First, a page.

Studying Spanish
January 17, 2005 6:35 PM   Subscribe

I have one semester left in college (until the scholarship money runs out) and I would like to spend it abroad minoring in Spanish. As much as I love Spain, I would prefer to go somewhere more exotic and off the beaten path. I’m looking for adventure to accompany my education. I’ve only been to Mexico and Cuba and would like to get people’s perspectives and recommendations on other Latin American countries. If you were in my shoes, where would you go and why?
posted by TheGoldenOne to Travel & Transportation (12 answers total)
I studied Spanish in the 80s in Antigua, Guatemala. Antigua is the former Spanish colonial capital of Central America, lots of fascinating architecture and ruins, plus Mayans from the mountains who come down to trade. Volcanoes ring the town, you can climb them on the weekends. And it was dirt cheap back then.
posted by LarryC at 7:02 PM on January 17, 2005

I spent a few weeks in Honduras (based in San Pedro Sula, with side trips to Cortez, the Mayan ruins in Copan, and the Bay Island of Roatan). Besides Mexico, though, it's my only touchstone for Latin-America (other than a bunch of native friends in college). If that makes it to your realm of options and you have questions, feel free to e-mail me (in profile).
posted by Ufez Jones at 7:14 PM on January 17, 2005

Argentina. A fantastic country on the way back up after some miserable years, great beef, great pizza, great wine (drink the malbec), and a very distinctive variety of Spanish ("castellano" as they call it there) that will make you either loved or hated wherever you go.
posted by languagehat at 7:21 PM on January 17, 2005

Just on the language... back in the dim mists of history when I took Spanish classes from other homo habilis, I was told, pretty consistently and by native Spanish-speakers of different nationalities (but all AFAIK Latin-American), that if you had to learn a particular dialect of Spanish, you should learn Costa Rican Spanish.

Apparently the prejudices and ears of others line up so that Spanish as she is spoken in Costa Rica is generally seen as "good" Spanish, while Spanish from Cuba or Chile or Argentina might be seen as "good" or "bad" Spanish depending on where you are or who you're talking to.

Of course, I may have been misled.
posted by ROU_Xenophobe at 8:08 PM on January 17, 2005

I took my first year of college in Panama, towards a Spanish degree. I took an anthropology class that included a weekend visit to Cuna villages on the San Blas islands off the coast; my abuela took me to see the Festival of the Black Christ in Portobelo; I spent Carnaval in Las Tablas.... there's plenty to do. For adventure, you could even travel in the Darién jungle, although not too close to the Columbian border! If you're interested and you have questions, email me; I can always pick my father's brains for you.
posted by Melinika at 8:54 PM on January 17, 2005

I have been told that if you want to hear (and thus learn) the spanish equivalent of midwestern american english (no accent, as spoken by Johnny Carson & Merv Griffin) go to Columbia.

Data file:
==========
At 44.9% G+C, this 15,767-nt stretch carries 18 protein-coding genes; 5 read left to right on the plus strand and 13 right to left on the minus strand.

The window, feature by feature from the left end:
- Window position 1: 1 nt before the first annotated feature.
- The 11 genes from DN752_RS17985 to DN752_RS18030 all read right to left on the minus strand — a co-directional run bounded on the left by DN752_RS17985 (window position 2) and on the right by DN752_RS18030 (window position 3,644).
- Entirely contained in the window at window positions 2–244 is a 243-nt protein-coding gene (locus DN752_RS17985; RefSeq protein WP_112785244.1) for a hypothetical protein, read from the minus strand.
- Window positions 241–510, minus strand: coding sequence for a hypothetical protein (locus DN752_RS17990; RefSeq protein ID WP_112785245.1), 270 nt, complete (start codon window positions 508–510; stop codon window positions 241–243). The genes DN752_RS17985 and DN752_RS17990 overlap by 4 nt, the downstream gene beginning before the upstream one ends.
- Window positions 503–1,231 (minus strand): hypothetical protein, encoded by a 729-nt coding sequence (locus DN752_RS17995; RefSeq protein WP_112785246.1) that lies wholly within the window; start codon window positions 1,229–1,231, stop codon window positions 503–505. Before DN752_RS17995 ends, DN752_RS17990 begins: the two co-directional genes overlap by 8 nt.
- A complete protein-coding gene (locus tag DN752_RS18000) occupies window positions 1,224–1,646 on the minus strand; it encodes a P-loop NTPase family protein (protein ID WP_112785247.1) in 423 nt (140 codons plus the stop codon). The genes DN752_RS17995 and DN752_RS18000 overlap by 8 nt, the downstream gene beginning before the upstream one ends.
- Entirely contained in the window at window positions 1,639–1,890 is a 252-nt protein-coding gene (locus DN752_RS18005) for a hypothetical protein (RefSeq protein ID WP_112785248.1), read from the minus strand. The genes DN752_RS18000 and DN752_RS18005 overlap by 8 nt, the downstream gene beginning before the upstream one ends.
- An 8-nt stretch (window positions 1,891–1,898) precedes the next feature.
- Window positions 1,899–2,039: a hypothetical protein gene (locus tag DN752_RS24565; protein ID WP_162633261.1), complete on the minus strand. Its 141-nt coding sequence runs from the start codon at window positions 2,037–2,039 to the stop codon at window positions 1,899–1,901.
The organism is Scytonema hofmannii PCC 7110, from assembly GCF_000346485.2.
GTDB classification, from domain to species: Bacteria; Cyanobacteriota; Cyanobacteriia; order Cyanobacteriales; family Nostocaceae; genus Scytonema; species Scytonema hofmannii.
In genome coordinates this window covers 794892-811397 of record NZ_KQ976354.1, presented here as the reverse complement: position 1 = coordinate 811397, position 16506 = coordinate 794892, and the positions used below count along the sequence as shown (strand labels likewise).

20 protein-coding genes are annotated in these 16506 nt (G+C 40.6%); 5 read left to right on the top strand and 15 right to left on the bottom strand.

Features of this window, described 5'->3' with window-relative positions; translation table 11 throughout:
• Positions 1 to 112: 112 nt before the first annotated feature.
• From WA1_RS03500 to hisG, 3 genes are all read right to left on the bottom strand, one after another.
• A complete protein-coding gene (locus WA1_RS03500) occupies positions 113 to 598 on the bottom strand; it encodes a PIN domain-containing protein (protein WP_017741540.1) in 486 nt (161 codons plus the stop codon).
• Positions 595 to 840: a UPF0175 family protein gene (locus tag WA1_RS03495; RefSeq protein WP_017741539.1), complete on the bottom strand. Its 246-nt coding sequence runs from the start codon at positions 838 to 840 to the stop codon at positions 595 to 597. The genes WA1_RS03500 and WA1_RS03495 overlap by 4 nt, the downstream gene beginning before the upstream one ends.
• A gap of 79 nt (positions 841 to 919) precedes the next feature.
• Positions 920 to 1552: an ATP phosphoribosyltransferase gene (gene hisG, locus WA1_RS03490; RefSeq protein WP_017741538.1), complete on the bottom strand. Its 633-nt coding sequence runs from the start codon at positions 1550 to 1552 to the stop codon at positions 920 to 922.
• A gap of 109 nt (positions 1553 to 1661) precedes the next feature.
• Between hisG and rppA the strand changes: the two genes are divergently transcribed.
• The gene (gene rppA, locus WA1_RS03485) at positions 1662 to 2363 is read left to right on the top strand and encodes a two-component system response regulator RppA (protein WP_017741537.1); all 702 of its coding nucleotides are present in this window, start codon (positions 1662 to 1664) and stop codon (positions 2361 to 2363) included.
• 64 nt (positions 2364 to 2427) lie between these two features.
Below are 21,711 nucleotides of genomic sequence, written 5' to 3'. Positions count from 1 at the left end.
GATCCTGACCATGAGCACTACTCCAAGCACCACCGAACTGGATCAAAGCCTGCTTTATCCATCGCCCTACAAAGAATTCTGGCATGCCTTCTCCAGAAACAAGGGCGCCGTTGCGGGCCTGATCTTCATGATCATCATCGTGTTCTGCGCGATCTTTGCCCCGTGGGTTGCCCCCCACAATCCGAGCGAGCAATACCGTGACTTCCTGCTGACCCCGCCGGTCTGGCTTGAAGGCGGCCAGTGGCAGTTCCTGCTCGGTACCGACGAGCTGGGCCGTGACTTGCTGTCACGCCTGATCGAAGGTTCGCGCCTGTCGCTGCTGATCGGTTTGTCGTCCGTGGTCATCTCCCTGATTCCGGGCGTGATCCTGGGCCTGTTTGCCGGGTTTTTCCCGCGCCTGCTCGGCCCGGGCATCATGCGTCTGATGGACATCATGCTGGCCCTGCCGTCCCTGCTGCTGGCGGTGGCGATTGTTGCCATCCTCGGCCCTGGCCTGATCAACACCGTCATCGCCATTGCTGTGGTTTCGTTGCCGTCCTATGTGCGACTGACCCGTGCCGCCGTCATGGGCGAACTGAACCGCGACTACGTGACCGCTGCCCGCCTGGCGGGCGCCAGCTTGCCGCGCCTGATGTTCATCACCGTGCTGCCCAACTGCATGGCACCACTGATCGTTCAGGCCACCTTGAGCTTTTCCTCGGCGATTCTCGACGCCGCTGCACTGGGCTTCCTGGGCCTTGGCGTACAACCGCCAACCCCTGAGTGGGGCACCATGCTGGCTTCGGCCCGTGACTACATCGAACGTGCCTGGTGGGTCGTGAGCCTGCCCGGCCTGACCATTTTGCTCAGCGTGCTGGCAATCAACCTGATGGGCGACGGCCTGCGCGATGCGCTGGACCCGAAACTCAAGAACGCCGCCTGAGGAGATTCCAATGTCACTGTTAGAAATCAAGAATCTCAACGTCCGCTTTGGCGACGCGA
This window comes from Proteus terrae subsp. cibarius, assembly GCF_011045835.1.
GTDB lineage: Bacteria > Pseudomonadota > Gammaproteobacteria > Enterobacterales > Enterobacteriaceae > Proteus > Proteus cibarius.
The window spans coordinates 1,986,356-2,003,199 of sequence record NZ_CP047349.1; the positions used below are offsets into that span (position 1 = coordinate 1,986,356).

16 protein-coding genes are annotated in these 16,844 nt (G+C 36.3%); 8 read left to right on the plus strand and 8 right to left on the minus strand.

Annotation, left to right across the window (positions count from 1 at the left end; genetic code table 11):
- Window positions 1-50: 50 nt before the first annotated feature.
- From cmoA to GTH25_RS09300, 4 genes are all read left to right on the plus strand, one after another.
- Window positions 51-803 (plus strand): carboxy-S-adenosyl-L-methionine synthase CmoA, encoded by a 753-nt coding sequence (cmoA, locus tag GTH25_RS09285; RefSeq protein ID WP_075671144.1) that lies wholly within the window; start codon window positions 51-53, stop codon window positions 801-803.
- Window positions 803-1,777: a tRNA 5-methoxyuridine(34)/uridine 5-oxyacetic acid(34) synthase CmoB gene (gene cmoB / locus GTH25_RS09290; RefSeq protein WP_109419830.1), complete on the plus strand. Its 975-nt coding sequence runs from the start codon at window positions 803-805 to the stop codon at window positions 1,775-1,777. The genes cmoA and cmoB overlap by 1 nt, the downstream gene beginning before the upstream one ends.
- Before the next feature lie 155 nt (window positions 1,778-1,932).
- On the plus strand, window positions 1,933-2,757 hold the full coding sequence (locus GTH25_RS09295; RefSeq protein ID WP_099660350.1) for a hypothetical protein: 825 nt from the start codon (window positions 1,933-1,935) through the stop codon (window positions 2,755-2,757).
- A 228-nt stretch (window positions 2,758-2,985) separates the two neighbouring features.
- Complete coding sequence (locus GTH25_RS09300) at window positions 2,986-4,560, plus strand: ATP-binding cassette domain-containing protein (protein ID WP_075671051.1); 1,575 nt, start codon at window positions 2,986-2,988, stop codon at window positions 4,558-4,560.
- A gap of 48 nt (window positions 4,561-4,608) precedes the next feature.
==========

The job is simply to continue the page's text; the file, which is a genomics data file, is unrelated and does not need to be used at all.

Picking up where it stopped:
posted by spock at 10:39 PM on January 17, 2005

i don't think anyone really cares about accent. if you speak good argentinian spanish, or columban or chilean, or whatever, people will recognise the accent and be impressed that you speak with a recognisable accent from "somewhere" rather than just like a gringo (and it gives you an instant topic of conversation....)

i live in chile, but i've not spent much time in other latin american countries so can't really tell you how it compares (sometimes i am, well, a little frustrated with this place, but i presume that's my problem living in a different culture rather than anything particular to chileans, whatever i may say at the particular moment...). this place has a reputation for being the "most english" (for which you might read "western") country in latin america. i'm not sure if that's good or bad. it's probably the most economically stable and one of the most prosperous. it also has a wide variety of climate, good transport, low crime, (relatively) uncorrupt police and politics, etc. i found it easy getting a permanent visa and you can live quite cheaply here.

i'm afraid my email is broken and will be til next month some time (seems my server back home has died), but if you can wait til then, email me if you have more questions.
posted by andrew cooke at 4:11 AM on January 18, 2005

Go to the Andes in Peru. Beautiful, cheap, and very nice people.
posted by eas98 at 7:36 AM on January 18, 2005

I'd go to Buenos Aires. Never been, myself, but a couple of college friends loved it there.
posted by willpie at 8:09 AM on January 18, 2005

Aw heck, why limit yourself. Go to Turkey. Go to Buyuk ada, and island in the Bosporus an hour's ferry ride from Istanbul, and learn Ladino, the medieval spanish of the Sephardic Jews. The Island is the weekend and vacation spot for Istanbul's Jewish community (alongside the better off set of the Istanbul Armenian community) and the old ladies still speak Ladino in the village squares.

Of course, you'll be pronouncing "nuevo" as "muevo" and the "h" as in "hay" is not silent, but otherwise, it's basically Spanish.
posted by zaelic at 8:16 AM on January 18, 2005

so a semester chatting to old jewish ladies is pushing the limits? ;o)
posted by andrew cooke at 8:36 AM on January 18, 2005

Response by poster: Yeah, I've always been fascinated by the Jewicized version of languages like ladino and yiddish, but I really need to get my Spanish Spanish down pat before I go and confuse myself with similar languages. It's bad enough that I throw German and French into my Spanish conversations.
posted by TheGoldenOne at 5:41 PM on January 18, 2005

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